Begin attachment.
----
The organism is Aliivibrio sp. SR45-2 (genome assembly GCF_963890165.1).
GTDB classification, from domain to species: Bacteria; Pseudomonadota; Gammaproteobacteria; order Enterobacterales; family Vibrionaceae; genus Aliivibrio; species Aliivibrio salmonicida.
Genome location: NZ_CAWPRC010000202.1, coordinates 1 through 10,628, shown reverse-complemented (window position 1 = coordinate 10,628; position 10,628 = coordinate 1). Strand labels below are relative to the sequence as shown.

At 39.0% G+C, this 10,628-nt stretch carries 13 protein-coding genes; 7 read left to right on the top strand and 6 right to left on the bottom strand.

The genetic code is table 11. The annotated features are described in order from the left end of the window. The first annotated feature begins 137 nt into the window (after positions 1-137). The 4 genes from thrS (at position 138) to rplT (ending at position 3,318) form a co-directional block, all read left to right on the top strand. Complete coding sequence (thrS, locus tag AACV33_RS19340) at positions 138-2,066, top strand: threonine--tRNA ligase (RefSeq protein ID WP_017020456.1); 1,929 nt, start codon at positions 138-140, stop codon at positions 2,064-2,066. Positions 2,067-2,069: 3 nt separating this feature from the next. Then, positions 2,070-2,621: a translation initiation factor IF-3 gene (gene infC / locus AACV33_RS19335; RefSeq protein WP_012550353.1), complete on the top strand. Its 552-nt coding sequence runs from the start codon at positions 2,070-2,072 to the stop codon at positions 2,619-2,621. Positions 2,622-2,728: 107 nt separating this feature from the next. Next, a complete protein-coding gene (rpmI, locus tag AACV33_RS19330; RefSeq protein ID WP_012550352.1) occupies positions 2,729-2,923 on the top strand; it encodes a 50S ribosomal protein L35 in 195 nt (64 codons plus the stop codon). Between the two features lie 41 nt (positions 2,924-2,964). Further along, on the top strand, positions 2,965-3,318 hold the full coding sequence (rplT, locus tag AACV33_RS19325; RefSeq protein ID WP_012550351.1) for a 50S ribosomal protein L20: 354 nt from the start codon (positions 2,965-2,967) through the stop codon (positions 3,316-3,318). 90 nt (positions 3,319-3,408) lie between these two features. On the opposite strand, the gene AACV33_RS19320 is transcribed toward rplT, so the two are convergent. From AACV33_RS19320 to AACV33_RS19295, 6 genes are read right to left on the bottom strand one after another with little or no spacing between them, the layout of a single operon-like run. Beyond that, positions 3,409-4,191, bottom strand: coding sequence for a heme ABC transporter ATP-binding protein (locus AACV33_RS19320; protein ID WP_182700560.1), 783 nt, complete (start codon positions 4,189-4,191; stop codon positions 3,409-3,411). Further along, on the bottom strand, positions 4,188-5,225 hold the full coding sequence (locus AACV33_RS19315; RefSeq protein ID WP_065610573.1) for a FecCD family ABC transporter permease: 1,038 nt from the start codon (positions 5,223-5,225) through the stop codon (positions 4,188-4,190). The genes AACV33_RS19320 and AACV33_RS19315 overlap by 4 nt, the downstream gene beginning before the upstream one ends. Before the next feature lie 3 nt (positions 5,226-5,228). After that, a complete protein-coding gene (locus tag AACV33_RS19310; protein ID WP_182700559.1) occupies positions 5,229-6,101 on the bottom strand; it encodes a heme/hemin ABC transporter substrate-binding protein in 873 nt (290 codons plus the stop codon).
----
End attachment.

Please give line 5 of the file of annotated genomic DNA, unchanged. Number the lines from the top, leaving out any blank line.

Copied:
The genetic code is table 11. The annotated features are described in order from the left end of the window. The first annotated feature begins 137 nt into the window (after positions 1-137). The 4 genes from thrS (at position 138) to rplT (ending at position 3,318) form a co-directional block, all read left to right on the top strand. Complete coding sequence (thrS, locus tag AACV33_RS19340) at positions 138-2,066, top strand: threonine--tRNA ligase (RefSeq protein ID WP_017020456.1); 1,929 nt, start codon at positions 138-140, stop codon at positions 2,064-2,066. Positions 2,067-2,069: 3 nt separating this feature from the next. Then, positions 2,070-2,621: a translation initiation factor IF-3 gene (gene infC / locus AACV33_RS19335; RefSeq protein WP_012550353.1), complete on the top strand. Its 552-nt coding sequence runs from the start codon at positions 2,070-2,072 to the stop codon at positions 2,619-2,621. Positions 2,622-2,728: 107 nt separating this feature from the next. Next, a complete protein-coding gene (rpmI, locus tag AACV33_RS19330; RefSeq protein ID WP_012550352.1) occupies positions 2,729-2,923 on the top strand; it encodes a 50S ribosomal protein L35 in 195 nt (64 codons plus the stop codon). Between the two features lie 41 nt (positions 2,924-2,964). Further along, on the top strand, positions 2,965-3,318 hold the full coding sequence (rplT, locus tag AACV33_RS19325; RefSeq protein ID WP_012550351.1) for a 50S ribosomal protein L20: 354 nt from the start codon (positions 2,965-2,967) through the stop codon (positions 3,316-3,318). 90 nt (positions 3,319-3,408) lie between these two features. On the opposite strand, the gene AACV33_RS19320 is transcribed toward rplT, so the two are convergent. From AACV33_RS19320 to AACV33_RS19295, 6 genes are read right to left on the bottom strand one after another with little or no spacing between them, the layout of a single operon-like run. Beyond that, positions 3,409-4,191, bottom strand: coding sequence for a heme ABC transporter ATP-binding protein (locus AACV33_RS19320; protein ID WP_182700560.1), 783 nt, complete (start codon positions 4,189-4,191; stop codon positions 3,409-3,411). Further along, on the bottom strand, positions 4,188-5,225 hold the full coding sequence (locus AACV33_RS19315; RefSeq protein ID WP_065610573.1) for a FecCD family ABC transporter permease: 1,038 nt from the start codon (positions 5,223-5,225) through the stop codon (positions 4,188-4,190). The genes AACV33_RS19320 and AACV33_RS19315 overlap by 4 nt, the downstream gene beginning before the upstream one ends. Before the next feature lie 3 nt (positions 5,226-5,228). After that, a complete protein-coding gene (locus tag AACV33_RS19310; protein ID WP_182700559.1) occupies positions 5,229-6,101 on the bottom strand; it encodes a heme/hemin ABC transporter substrate-binding protein in 873 nt (290 codons plus the stop codon).